January 15th, 2010
National Public Radio has a great piece this morning examining the role played by three American activists in the current anti-gay debacle playing out in Uganda. Here is probably the best observation I’ve seen to date on American evangelical responses to the Ugandan efforts to wipe LGBT people off the map:
Jim Naughton, a former canon in the Episcopal Diocese of Washington, D.C., says their message plays one way in the U.S., but differently in a place like Uganda. And they should have known.
“If you go to countries where there’s already a great deal of suspicion and maybe animosity towards homosexuals, and begin to tell people there, ‘Well, actually these people are child abusers, they’re coming for their children, that they’re the scourge that is being deposited on you by the secular West,’ you’re gonna get a backlash.” Naughton says it’s like “showing up in rooms filled with gasoline, and throwing lighted matches around and saying, ‘Well, I never intended fire.‘”
Many U.S. evangelicals, including (Scott) Lively, say they are “mortified” by the death penalty provision. Naughton doesn’t buy it.
“I think if they were mortified, they would have been mortified immediately,” he says. “Instead they were mortified — oh, two, three months into the campaign against this thing, when it was getting real traction.”
You can see Lively’s “fire” — actually he calls it his “nuclear bomb” — here.
There is, of course, one notable exception. Dr. Warren Throckmorton was publicly mortified as soon as he heard about plans for the anti-gay conference put on by Holocaust revisionist Scott Lively, Exodus International board member Don Schmierer, and International Healing Foundation’s Caleb Lee Brundidge last March. He has since been a tireless critic of that conference and the ensuing Anti-Homosexuality Bill. He also gets his due on the NPR report, while questioning the silence of other prominent ministries with close ties to Uganda.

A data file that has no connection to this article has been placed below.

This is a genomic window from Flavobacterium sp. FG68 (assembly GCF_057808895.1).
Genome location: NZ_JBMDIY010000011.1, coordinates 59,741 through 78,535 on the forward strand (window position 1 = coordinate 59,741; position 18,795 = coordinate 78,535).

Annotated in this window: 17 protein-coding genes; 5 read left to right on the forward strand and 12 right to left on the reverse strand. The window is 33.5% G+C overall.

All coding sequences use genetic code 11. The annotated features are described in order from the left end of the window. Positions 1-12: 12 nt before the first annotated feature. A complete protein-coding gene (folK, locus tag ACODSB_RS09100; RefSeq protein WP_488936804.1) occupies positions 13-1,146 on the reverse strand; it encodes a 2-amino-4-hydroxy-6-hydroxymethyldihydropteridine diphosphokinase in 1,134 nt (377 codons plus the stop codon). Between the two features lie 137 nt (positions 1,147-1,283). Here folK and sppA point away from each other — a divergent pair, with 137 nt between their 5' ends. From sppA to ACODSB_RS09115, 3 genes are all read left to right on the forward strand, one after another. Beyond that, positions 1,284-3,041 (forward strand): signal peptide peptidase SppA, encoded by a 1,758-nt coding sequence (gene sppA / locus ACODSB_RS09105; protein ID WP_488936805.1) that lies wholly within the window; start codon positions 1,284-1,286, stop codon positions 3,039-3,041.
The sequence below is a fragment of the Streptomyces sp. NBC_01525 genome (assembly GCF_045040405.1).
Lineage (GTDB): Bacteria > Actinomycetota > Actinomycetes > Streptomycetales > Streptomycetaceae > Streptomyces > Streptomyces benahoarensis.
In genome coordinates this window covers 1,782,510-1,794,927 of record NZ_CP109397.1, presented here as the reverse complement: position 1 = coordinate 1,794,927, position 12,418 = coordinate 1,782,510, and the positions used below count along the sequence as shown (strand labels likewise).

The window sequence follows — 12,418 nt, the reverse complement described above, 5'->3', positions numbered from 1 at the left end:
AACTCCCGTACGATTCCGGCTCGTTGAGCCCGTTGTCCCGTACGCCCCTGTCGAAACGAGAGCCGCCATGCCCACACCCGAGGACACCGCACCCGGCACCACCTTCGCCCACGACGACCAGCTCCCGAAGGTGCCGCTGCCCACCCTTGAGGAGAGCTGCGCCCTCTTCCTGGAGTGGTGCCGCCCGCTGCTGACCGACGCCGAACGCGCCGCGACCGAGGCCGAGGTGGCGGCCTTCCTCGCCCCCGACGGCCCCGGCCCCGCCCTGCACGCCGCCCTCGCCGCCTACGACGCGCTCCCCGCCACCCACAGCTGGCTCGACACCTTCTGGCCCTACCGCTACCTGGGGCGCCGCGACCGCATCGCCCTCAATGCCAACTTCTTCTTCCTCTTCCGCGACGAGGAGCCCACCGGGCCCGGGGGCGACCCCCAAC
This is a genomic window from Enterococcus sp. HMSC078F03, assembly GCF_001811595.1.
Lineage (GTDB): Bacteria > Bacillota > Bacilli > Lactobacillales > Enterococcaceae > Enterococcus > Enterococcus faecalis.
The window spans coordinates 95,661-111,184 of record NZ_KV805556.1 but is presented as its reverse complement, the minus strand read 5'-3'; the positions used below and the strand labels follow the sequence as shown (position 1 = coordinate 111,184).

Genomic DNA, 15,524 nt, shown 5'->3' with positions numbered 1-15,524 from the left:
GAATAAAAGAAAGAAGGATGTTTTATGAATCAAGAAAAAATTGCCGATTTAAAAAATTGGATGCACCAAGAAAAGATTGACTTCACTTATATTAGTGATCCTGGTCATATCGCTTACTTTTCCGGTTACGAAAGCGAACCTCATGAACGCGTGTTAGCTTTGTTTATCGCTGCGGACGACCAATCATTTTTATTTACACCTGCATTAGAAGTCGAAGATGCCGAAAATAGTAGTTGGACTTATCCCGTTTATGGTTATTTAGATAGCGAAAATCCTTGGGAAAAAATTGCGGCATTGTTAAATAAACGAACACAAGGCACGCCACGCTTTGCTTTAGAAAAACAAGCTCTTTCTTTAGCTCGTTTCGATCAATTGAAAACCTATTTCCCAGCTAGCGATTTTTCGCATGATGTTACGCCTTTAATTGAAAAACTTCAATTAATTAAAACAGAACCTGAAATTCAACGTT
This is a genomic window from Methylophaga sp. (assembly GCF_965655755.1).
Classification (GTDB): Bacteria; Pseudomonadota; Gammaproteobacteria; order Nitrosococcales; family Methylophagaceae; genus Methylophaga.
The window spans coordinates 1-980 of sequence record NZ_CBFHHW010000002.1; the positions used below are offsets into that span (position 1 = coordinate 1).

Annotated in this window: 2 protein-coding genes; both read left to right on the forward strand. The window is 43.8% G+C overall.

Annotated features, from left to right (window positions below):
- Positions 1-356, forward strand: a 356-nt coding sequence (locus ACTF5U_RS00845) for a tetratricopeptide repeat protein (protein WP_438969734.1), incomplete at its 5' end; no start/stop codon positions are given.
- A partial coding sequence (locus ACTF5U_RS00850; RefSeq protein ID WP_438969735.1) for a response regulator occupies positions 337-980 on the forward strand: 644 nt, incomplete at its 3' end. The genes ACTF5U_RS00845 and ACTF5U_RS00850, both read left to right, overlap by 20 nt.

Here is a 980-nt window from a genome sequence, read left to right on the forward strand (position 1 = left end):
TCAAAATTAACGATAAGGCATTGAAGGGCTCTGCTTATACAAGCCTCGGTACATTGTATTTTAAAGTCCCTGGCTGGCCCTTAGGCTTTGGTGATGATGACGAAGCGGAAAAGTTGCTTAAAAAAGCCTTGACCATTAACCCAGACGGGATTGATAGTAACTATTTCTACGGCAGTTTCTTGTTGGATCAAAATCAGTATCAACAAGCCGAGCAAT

If (Saddleback pastor Rick) Warren was slow to condemn the bill, other Christian conservatives have yet to do so, says Warren Throckmorton, who teaches psychology at Grove City College and has been monitoring U.S. evangelical response. He says some of the Christian groups most publicly tied to Uganda have been the quietest. Joyce Meyer Ministries, Oral Roberts University, the College of Prayer in Atlanta — all have close ties and declined to express reservations about the death penalty.
“Silence is often interpreted as consent,” says Throckmorton, who is himself a conservative evangelical. “So I think those kinds of responses may lead those individuals in Uganda to think that perhaps what [they’re] doing really is according to the evangelical faith.”
The NPR report ends with a claim that Uganda’s President Yoweri Museveni “called for the bill to be withdrawn.” While many have jumped to that conclusion, the fact is that Museveni was careful not to call for its withdrawal, and it is not clear that he will.
In this original BTB Investigation, we unveil the tragic story of Kirk Murphy, a four-year-old boy who was treated for “cross-gender disturbance” in 1970 by a young grad student by the name of George Rekers. This story is a stark reminder that there are severe and damaging consequences when therapists try to ensure that boys will be boys.